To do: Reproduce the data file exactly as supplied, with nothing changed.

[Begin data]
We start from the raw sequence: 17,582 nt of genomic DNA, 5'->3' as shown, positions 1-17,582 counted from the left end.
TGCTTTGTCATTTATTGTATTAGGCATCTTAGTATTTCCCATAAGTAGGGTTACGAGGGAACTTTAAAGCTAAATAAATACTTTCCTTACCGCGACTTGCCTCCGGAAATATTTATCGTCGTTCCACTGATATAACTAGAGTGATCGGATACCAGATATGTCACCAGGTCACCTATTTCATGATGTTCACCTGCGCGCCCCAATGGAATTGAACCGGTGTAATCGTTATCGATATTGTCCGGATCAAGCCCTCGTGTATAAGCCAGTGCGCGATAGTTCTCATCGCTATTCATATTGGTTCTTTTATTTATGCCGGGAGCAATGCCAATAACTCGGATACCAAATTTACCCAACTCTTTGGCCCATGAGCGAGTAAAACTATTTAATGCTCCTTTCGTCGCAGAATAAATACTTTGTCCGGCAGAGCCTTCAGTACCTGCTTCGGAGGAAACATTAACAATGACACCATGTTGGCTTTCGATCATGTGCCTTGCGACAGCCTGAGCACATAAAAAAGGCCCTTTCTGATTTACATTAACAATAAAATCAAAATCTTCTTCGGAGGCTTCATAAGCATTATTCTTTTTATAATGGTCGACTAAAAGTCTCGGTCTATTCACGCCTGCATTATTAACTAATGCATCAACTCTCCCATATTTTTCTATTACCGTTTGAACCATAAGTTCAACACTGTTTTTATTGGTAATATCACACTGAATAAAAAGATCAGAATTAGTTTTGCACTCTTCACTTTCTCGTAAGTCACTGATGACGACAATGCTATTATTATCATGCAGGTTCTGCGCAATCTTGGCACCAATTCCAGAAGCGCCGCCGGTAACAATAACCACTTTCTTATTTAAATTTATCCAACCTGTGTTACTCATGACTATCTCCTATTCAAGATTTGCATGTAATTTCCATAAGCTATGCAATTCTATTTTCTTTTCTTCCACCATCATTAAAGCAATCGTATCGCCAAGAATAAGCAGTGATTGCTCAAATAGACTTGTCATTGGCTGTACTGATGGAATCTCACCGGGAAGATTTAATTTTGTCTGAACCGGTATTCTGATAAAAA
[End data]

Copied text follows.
We start from the raw sequence: 17,582 nt of genomic DNA, 5'->3' as shown, positions 1-17,582 counted from the left end.
TGCTTTGTCATTTATTGTATTAGGCATCTTAGTATTTCCCATAAGTAGGGTTACGAGGGAACTTTAAAGCTAAATAAATACTTTCCTTACCGCGACTTGCCTCCGGAAATATTTATCGTCGTTCCACTGATATAACTAGAGTGATCGGATACCAGATATGTCACCAGGTCACCTATTTCATGATGTTCACCTGCGCGCCCCAATGGAATTGAACCGGTGTAATCGTTATCGATATTGTCCGGATCAAGCCCTCGTGTATAAGCCAGTGCGCGATAGTTCTCATCGCTATTCATATTGGTTCTTTTATTTATGCCGGGAGCAATGCCAATAACTCGGATACCAAATTTACCCAACTCTTTGGCCCATGAGCGAGTAAAACTATTTAATGCTCCTTTCGTCGCAGAATAAATACTTTGTCCGGCAGAGCCTTCAGTACCTGCTTCGGAGGAAACATTAACAATGACACCATGTTGGCTTTCGATCATGTGCCTTGCGACAGCCTGAGCACATAAAAAAGGCCCTTTCTGATTTACATTAACAATAAAATCAAAATCTTCTTCGGAGGCTTCATAAGCATTATTCTTTTTATAATGGTCGACTAAAAGTCTCGGTCTATTCACGCCTGCATTATTAACTAATGCATCAACTCTCCCATATTTTTCTATTACCGTTTGAACCATAAGTTCAACACTGTTTTTATTGGTAATATCACACTGAATAAAAAGATCAGAATTAGTTTTGCACTCTTCACTTTCTCGTAAGTCACTGATGACGACAATGCTATTATTATCATGCAGGTTCTGCGCAATCTTGGCACCAATTCCAGAAGCGCCGCCGGTAACAATAACCACTTTCTTATTTAAATTTATCCAACCTGTGTTACTCATGACTATCTCCTATTCAAGATTTGCATGTAATTTCCATAAGCTATGCAATTCTATTTTCTTTTCTTCCACCATCATTAAAGCAATCGTATCGCCAAGAATAAGCAGTGATTGCTCAAATAGACTTGTCATTGGCTGTACTGATGGAATCTCACCGGGAAGATTTAATTTTGTCTGAACCGGTATTCTGATAAAAA